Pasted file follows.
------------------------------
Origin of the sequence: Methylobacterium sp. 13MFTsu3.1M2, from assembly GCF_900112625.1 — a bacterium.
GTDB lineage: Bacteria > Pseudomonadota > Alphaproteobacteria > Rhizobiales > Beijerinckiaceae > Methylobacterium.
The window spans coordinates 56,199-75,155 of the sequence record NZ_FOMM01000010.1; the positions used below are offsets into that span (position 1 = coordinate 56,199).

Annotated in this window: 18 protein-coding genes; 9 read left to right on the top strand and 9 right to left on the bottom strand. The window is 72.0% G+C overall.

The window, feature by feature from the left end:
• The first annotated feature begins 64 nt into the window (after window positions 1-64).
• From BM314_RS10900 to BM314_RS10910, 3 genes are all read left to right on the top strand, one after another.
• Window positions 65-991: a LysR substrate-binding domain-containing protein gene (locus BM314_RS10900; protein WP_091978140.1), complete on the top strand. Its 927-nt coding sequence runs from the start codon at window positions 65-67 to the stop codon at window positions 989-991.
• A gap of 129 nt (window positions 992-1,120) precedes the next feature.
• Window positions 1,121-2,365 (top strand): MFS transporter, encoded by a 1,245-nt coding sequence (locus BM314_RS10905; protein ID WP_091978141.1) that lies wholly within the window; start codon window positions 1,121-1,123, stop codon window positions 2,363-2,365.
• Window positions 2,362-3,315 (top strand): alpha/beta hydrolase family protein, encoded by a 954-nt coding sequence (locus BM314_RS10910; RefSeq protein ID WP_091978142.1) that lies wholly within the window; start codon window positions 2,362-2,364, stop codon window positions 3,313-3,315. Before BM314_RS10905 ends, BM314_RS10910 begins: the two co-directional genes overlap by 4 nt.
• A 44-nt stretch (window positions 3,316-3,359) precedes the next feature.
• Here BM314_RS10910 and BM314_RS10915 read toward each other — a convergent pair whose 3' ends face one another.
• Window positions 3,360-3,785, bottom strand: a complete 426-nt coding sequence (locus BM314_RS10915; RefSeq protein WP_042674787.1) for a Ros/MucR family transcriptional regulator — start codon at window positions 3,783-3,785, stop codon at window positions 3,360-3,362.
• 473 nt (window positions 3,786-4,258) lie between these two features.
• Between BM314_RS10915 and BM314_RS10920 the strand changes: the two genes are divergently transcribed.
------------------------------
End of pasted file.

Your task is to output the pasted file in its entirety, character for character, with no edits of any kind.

Origin of the sequence: Methylobacterium sp. 13MFTsu3.1M2, from assembly GCF_900112625.1 — a bacterium.
GTDB lineage: Bacteria > Pseudomonadota > Alphaproteobacteria > Rhizobiales > Beijerinckiaceae > Methylobacterium.
The window spans coordinates 56,199-75,155 of the sequence record NZ_FOMM01000010.1; the positions used below are offsets into that span (position 1 = coordinate 56,199).

Annotated in this window: 18 protein-coding genes; 9 read left to right on the top strand and 9 right to left on the bottom strand. The window is 72.0% G+C overall.

The window, feature by feature from the left end:
• The first annotated feature begins 64 nt into the window (after window positions 1-64).
• From BM314_RS10900 to BM314_RS10910, 3 genes are all read left to right on the top strand, one after another.
• Window positions 65-991: a LysR substrate-binding domain-containing protein gene (locus BM314_RS10900; protein WP_091978140.1), complete on the top strand. Its 927-nt coding sequence runs from the start codon at window positions 65-67 to the stop codon at window positions 989-991.
• A gap of 129 nt (window positions 992-1,120) precedes the next feature.
• Window positions 1,121-2,365 (top strand): MFS transporter, encoded by a 1,245-nt coding sequence (locus BM314_RS10905; protein ID WP_091978141.1) that lies wholly within the window; start codon window positions 1,121-1,123, stop codon window positions 2,363-2,365.
• Window positions 2,362-3,315 (top strand): alpha/beta hydrolase family protein, encoded by a 954-nt coding sequence (locus BM314_RS10910; RefSeq protein ID WP_091978142.1) that lies wholly within the window; start codon window positions 2,362-2,364, stop codon window positions 3,313-3,315. Before BM314_RS10905 ends, BM314_RS10910 begins: the two co-directional genes overlap by 4 nt.
• A 44-nt stretch (window positions 3,316-3,359) precedes the next feature.
• Here BM314_RS10910 and BM314_RS10915 read toward each other — a convergent pair whose 3' ends face one another.
• Window positions 3,360-3,785, bottom strand: a complete 426-nt coding sequence (locus BM314_RS10915; RefSeq protein WP_042674787.1) for a Ros/MucR family transcriptional regulator — start codon at window positions 3,783-3,785, stop codon at window positions 3,360-3,362.
• 473 nt (window positions 3,786-4,258) lie between these two features.
• Between BM314_RS10915 and BM314_RS10920 the strand changes: the two genes are divergently transcribed.